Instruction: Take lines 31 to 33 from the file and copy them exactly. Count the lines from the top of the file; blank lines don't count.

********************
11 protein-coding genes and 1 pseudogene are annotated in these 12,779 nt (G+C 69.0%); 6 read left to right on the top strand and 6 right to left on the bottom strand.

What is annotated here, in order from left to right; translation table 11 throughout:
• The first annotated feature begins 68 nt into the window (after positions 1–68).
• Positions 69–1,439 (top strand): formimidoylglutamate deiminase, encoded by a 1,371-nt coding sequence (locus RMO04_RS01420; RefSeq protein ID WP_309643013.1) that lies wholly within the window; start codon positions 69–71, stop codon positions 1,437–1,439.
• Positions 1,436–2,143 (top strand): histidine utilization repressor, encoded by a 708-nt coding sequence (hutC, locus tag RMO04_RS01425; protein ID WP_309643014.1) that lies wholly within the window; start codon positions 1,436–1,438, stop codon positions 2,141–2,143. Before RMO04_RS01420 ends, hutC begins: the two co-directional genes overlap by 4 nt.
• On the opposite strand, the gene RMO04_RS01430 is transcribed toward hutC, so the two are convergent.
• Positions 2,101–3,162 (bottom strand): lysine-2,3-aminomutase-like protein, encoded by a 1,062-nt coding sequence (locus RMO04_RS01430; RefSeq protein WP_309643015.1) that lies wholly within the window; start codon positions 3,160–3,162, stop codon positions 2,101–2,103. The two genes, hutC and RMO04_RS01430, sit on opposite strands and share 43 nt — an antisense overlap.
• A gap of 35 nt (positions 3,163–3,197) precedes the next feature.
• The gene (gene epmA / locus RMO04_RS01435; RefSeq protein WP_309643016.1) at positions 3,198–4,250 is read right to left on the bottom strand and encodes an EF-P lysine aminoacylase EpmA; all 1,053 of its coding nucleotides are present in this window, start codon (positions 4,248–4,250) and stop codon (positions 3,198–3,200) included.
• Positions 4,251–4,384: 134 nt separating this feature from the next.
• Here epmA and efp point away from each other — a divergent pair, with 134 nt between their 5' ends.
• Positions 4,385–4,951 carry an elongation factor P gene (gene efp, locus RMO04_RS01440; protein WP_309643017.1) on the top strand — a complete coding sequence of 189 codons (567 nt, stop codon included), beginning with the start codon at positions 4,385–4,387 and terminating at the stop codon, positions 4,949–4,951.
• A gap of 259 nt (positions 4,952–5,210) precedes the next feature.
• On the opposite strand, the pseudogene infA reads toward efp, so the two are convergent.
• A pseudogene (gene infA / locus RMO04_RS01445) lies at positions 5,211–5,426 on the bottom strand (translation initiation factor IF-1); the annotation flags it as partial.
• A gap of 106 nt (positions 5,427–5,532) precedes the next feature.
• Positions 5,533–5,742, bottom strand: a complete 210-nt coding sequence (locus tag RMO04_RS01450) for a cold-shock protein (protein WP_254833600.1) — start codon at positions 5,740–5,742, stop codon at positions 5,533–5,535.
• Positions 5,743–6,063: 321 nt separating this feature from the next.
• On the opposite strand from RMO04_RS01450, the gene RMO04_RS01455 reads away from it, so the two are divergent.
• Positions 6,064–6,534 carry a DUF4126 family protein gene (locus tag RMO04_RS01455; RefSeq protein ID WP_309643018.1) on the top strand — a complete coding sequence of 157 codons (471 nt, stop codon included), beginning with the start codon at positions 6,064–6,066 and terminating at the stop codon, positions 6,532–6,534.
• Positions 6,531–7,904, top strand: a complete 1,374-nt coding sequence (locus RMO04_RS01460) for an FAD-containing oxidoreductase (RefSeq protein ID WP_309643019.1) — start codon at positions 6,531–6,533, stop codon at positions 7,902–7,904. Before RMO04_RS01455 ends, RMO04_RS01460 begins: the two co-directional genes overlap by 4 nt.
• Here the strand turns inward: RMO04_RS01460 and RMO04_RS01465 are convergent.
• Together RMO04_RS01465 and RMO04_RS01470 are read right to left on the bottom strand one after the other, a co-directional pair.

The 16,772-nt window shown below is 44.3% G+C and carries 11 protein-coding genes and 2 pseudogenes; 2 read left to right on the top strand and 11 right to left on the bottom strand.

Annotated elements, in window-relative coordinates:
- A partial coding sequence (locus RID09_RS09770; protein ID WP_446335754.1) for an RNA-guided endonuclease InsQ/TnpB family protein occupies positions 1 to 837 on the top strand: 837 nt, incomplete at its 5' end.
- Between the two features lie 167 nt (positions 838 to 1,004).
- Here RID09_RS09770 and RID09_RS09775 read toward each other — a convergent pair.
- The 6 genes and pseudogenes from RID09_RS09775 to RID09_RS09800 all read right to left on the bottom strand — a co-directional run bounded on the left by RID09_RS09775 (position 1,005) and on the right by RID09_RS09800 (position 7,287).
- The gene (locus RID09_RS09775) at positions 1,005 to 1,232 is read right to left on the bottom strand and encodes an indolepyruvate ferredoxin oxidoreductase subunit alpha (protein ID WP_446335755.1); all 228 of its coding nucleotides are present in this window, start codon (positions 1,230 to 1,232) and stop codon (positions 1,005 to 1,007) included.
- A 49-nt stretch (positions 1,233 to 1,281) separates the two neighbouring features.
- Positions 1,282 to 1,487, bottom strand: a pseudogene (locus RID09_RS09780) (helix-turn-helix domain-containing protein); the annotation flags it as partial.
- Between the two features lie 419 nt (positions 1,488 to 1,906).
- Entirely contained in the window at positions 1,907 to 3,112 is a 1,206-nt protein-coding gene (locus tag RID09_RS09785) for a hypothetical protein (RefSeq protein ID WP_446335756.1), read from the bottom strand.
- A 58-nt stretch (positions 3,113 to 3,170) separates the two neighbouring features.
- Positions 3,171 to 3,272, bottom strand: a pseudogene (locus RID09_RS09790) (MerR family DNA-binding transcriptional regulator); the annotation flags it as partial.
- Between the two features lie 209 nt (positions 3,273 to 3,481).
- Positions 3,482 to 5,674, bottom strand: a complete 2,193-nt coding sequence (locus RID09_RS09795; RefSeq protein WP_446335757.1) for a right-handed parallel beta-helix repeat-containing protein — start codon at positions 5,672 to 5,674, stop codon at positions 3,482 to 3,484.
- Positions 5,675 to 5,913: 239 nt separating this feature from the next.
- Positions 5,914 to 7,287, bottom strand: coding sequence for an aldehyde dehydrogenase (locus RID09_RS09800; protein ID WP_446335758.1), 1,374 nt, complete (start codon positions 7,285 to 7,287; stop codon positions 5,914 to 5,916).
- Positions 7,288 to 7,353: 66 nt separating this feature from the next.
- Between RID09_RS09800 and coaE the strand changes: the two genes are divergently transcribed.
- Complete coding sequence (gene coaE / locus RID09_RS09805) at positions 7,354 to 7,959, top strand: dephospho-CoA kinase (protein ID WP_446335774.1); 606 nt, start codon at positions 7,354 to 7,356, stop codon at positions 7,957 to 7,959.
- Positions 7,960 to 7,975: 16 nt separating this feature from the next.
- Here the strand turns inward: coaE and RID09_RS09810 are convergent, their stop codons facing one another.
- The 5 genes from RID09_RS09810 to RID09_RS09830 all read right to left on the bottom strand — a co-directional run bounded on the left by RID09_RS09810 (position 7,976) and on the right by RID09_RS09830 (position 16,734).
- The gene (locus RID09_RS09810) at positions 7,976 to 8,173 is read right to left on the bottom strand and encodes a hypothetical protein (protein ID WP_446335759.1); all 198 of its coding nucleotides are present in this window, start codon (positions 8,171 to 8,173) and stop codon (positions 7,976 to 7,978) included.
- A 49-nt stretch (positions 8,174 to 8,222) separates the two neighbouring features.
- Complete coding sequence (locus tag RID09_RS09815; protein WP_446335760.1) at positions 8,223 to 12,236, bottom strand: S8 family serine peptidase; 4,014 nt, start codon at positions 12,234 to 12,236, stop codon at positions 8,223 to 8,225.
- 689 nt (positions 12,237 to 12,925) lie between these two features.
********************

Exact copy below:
- A 49-nt stretch (positions 1,233 to 1,281) separates the two neighbouring features.
- Positions 1,282 to 1,487, bottom strand: a pseudogene (locus RID09_RS09780) (helix-turn-helix domain-containing protein); the annotation flags it as partial.
- Between the two features lie 419 nt (positions 1,488 to 1,906).